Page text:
A Nationally Representative Sample of Asians that is City-BasedView Presentation
*Steven Pedlow, NORC/University of Chicago
Keywords: Area-Probability, PMPE, ICP, CICPE
According to the 2010 Census, only 5.6 percent of the U.S. population is Asian (alone or in combination with another race), making it costly to obtain a representative national sample. The 2000 Partnership and Marketing Program Evaluation (PMPE) was a series of three surveys to evaluate the greatly expanded outreach and promotion campaign for the 2000 Decennial Census. In addition to a Core sample of Hispanics, non-Hispanic Blacks, and non-Hispanic Whites, separate samples were selected for Asians, American Indian and Alaska Natives (AIAN), and Native Hawaiian and other Pacific Islanders (NHOPI). The PMPE selected its sample of Asians from the five U.S. cities with the largest Asian populations. At the time, 18.8 percent of the U.S. Asian population lived within these five cities.
Ten years later, the Integrated Communications Program (ICP) promoted the 2010 Census, and the Census Integrated Communications Program Evaluation (CICPE) is a series of three surveys to evaluate the ICP. Again, separate samples for the Asian, AIAN, and NHOPI populations were added to a Core sample of Hispanics, non-Hispanic Blacks, and non-Hispanic Whites. However, a more representative area-probability design was used for the Asian sample.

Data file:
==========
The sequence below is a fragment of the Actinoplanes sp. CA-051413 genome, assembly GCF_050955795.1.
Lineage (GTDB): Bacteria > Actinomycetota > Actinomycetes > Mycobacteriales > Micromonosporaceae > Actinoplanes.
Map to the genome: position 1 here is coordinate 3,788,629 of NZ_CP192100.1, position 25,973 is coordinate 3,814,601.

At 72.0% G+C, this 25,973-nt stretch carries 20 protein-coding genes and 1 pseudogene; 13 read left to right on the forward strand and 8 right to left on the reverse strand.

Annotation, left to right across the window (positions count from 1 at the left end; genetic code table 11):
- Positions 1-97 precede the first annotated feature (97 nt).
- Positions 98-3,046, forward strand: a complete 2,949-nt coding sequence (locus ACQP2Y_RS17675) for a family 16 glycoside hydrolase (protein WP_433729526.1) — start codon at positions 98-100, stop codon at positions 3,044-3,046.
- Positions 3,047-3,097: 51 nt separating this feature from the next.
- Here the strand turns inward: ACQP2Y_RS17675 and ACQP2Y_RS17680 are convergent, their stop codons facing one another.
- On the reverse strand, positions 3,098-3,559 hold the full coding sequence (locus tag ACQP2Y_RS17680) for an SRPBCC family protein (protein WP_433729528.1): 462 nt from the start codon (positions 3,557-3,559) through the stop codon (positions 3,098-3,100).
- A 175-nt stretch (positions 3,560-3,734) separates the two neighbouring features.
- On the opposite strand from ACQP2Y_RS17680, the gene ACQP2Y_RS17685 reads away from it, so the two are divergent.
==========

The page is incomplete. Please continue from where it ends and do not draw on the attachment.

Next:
Traditional area-probability sampling designs use counties or metropolitan areas as first stage units, but smaller geographical units can better target hard to reach populations. The CICPE used cities as first stage units. We chose a frame of the 1,261 cities with at least 1,000 Asian residents (alone or in combination with another race); 77.7 percent of U.S. Asians live within these 1,261 cities. This paper will show the CICPE Asian sample as a case study on the potential of using smaller geographical units in an area-probability design, and report the challenges of collecting a nationally representative sample for this hard to reach population.